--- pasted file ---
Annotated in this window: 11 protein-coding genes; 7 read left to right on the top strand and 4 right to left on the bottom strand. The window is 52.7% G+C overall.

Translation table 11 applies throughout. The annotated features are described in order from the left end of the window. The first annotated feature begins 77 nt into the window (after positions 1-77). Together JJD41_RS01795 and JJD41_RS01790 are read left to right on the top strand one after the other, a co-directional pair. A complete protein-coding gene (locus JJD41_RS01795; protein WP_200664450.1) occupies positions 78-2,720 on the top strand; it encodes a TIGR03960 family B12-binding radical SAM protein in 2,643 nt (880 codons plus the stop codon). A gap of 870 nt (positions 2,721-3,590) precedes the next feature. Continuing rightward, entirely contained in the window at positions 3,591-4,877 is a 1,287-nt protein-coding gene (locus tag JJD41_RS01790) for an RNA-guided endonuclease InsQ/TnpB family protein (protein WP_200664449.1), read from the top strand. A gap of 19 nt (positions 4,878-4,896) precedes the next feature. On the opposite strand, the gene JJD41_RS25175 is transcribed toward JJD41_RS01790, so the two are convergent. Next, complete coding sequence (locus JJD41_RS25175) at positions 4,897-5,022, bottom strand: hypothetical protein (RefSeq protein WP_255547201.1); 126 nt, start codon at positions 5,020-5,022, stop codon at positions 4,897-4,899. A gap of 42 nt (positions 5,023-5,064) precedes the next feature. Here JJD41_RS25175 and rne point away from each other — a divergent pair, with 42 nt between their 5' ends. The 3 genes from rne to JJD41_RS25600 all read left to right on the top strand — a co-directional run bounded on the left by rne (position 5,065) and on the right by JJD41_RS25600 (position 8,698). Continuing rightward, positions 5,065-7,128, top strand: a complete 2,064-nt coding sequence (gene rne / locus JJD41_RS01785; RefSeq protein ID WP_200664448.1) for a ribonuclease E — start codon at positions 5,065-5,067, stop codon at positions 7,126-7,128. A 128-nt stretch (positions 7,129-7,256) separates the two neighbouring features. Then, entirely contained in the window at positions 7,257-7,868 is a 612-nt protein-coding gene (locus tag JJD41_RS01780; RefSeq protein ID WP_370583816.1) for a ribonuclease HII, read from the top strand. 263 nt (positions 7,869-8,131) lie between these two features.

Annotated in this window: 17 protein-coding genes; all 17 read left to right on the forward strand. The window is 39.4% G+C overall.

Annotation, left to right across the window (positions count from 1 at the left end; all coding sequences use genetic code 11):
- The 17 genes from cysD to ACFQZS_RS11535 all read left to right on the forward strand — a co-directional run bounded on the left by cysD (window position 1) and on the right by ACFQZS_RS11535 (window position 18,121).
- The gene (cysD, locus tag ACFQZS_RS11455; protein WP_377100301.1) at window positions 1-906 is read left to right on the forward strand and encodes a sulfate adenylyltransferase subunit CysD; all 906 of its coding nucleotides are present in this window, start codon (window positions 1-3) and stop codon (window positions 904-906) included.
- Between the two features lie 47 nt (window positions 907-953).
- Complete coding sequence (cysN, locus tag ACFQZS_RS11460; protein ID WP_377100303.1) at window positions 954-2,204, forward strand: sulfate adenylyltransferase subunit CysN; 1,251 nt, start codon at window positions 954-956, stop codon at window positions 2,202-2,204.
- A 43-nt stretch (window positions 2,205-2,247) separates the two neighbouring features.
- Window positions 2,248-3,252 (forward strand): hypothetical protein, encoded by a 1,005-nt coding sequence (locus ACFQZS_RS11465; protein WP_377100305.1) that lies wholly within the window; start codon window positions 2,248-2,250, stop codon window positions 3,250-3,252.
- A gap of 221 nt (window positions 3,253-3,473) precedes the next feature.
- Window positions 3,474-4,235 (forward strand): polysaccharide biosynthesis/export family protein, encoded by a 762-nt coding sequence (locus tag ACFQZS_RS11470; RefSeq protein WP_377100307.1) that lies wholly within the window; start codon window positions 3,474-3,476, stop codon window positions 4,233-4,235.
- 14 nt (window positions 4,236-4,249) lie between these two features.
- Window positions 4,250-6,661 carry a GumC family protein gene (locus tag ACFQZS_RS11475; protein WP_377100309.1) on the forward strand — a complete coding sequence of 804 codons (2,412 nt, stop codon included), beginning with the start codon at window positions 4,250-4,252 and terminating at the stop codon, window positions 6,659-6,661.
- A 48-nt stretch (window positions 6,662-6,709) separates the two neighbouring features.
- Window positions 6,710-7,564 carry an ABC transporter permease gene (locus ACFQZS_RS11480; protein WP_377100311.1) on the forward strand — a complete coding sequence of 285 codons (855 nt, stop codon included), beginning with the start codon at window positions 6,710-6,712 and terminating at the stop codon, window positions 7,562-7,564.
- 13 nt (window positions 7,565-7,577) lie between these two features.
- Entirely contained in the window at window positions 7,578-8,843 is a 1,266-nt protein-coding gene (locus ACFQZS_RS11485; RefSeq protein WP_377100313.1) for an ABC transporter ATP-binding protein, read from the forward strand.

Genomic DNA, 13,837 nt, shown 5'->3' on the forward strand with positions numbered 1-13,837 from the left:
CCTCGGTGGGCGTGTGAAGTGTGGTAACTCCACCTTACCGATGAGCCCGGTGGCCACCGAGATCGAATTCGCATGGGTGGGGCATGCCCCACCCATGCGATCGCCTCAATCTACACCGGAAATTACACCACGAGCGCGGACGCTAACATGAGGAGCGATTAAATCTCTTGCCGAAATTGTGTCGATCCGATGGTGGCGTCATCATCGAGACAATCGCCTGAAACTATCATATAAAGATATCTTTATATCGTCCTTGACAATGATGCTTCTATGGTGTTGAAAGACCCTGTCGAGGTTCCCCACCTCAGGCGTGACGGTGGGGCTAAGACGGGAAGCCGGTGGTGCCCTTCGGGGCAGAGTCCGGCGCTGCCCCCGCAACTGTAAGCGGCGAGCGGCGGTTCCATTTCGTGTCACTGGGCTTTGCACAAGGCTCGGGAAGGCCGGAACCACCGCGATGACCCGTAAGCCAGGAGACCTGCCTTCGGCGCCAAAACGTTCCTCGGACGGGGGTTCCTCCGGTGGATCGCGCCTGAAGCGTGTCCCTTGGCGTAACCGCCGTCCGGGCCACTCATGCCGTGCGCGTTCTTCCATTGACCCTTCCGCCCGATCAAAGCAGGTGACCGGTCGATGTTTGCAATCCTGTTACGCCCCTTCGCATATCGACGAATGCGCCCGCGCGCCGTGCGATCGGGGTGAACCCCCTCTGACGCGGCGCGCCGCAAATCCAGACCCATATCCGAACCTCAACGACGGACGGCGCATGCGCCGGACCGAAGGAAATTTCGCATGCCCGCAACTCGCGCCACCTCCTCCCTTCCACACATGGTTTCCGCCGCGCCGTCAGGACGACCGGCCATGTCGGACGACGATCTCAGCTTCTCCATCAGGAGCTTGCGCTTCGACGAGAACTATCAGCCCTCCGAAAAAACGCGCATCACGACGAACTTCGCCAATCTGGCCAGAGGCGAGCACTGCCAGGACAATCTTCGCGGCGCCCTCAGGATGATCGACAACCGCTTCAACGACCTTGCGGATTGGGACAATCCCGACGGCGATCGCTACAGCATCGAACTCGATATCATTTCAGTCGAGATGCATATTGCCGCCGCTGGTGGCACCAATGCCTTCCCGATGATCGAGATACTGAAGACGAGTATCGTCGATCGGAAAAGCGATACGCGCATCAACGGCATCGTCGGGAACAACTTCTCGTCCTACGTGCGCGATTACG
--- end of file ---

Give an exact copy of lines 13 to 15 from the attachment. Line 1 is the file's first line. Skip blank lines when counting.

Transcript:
- 14 nt (window positions 4,236-4,249) lie between these two features.
- Window positions 4,250-6,661 carry a GumC family protein gene (locus tag ACFQZS_RS11475; protein WP_377100309.1) on the forward strand — a complete coding sequence of 804 codons (2,412 nt, stop codon included), beginning with the start codon at window positions 4,250-4,252 and terminating at the stop codon, window positions 6,659-6,661.
- A 48-nt stretch (window positions 6,662-6,709) separates the two neighbouring features.